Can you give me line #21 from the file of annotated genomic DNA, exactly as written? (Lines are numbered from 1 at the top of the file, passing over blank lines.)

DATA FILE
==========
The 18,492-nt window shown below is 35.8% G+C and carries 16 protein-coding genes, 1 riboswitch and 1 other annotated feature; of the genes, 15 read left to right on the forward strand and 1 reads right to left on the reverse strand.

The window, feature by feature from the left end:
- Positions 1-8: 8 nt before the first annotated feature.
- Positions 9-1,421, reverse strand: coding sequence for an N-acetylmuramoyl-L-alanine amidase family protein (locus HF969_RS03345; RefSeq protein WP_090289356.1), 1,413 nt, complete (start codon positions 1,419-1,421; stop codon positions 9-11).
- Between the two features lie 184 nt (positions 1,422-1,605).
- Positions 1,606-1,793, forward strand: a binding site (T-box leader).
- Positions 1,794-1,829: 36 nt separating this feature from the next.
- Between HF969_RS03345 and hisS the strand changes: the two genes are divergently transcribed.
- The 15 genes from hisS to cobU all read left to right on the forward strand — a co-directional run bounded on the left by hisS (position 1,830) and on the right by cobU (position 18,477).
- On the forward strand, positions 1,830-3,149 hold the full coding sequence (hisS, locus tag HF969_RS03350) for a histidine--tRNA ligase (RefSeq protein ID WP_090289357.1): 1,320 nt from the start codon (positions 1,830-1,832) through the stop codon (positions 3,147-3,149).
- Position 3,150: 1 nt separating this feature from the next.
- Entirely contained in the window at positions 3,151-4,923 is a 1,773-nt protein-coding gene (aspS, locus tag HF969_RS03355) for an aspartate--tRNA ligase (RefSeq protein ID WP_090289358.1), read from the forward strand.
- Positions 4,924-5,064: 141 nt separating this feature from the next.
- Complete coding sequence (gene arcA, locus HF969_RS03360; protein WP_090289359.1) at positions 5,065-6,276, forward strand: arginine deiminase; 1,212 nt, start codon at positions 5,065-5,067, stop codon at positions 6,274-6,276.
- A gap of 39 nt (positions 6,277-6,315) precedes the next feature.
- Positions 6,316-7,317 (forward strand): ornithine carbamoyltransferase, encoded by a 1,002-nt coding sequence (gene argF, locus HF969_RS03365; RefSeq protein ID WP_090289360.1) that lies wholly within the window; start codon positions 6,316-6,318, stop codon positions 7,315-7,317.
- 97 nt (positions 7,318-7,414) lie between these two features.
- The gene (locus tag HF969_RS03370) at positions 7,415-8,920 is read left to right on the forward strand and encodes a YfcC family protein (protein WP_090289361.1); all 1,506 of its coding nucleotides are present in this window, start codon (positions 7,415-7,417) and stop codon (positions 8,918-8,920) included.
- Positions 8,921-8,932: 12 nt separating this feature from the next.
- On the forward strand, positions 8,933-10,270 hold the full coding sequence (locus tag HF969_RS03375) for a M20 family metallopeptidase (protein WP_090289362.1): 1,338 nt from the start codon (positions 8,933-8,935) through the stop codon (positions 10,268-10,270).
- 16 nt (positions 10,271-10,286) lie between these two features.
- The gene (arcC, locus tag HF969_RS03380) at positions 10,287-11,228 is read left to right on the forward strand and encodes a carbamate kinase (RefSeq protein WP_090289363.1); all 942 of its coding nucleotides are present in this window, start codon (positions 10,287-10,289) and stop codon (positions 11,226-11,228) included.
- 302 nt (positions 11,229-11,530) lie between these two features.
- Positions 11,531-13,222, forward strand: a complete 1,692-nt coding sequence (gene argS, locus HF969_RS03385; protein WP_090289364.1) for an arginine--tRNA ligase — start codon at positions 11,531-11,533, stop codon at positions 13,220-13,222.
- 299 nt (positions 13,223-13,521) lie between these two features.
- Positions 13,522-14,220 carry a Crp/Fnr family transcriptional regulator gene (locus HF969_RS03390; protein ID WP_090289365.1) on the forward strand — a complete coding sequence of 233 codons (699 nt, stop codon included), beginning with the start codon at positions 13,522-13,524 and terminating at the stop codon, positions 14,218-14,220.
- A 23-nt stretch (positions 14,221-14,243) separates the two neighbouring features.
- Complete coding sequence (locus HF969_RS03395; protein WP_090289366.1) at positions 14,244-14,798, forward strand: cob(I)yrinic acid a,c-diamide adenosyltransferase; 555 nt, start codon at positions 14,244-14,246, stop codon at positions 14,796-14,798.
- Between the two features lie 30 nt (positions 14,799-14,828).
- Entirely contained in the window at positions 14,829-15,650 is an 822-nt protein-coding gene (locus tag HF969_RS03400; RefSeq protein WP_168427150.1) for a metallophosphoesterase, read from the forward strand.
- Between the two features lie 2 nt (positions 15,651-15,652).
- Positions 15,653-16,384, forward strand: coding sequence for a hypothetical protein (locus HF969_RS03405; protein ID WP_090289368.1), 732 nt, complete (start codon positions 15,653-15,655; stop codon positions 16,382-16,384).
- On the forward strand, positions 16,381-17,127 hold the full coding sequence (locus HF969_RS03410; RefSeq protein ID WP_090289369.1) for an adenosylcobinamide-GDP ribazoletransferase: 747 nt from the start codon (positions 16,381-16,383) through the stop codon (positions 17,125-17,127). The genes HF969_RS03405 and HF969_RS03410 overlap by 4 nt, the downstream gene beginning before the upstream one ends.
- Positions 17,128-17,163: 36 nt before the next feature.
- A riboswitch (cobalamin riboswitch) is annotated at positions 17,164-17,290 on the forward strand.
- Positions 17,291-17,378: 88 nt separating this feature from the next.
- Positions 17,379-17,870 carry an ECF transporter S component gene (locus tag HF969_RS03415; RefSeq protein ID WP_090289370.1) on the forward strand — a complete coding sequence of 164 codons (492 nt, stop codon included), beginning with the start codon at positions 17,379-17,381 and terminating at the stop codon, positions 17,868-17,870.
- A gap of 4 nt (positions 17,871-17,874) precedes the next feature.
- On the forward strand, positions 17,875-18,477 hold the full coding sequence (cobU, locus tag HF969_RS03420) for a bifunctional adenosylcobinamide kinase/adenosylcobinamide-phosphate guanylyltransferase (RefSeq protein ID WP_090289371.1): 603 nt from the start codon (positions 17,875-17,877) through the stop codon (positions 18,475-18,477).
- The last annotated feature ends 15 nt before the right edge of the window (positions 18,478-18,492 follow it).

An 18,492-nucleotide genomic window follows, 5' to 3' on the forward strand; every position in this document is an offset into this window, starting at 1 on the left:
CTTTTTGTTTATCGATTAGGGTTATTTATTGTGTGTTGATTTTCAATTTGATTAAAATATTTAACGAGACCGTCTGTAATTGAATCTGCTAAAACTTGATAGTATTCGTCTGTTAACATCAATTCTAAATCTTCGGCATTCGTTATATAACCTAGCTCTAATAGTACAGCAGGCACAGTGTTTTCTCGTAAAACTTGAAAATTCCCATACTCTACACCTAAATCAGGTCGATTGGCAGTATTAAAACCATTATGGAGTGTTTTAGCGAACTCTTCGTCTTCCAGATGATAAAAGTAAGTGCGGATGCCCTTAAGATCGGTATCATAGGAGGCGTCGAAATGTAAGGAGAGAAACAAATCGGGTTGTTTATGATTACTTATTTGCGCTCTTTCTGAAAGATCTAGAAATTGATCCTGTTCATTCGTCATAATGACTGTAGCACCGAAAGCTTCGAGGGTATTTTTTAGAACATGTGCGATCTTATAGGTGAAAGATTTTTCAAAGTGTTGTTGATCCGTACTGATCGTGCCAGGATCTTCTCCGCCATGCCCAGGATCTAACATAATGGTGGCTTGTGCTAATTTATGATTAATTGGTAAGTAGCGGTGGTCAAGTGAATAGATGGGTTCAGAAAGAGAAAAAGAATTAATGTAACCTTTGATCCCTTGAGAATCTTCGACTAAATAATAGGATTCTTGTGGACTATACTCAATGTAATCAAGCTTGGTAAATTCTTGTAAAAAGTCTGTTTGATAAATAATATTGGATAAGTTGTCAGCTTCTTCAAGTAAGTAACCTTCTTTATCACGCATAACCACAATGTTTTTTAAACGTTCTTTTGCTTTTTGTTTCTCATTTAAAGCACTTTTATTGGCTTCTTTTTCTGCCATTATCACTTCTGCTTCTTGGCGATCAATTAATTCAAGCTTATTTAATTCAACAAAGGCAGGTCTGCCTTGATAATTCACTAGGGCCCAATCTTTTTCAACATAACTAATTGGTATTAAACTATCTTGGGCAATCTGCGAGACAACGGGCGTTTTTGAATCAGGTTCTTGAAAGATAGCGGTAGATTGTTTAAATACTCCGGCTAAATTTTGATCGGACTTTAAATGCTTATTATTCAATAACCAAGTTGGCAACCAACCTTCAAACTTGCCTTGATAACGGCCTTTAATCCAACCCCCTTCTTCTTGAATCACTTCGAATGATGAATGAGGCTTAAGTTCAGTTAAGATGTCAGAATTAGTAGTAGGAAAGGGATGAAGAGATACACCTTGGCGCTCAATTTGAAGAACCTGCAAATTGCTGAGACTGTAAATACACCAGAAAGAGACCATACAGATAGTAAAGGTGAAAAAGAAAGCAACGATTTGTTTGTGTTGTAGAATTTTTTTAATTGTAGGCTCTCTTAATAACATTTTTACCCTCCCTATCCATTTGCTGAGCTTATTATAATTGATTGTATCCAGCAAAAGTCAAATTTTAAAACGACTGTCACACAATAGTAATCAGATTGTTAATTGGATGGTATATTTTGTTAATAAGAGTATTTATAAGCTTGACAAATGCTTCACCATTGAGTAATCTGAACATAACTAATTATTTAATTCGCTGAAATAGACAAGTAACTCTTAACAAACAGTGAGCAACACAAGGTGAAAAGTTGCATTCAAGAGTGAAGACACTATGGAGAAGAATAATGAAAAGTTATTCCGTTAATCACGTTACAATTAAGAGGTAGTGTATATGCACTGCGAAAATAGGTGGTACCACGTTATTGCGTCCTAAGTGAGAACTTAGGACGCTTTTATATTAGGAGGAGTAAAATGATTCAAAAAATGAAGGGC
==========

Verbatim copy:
- 16 nt (positions 10,271-10,286) lie between these two features.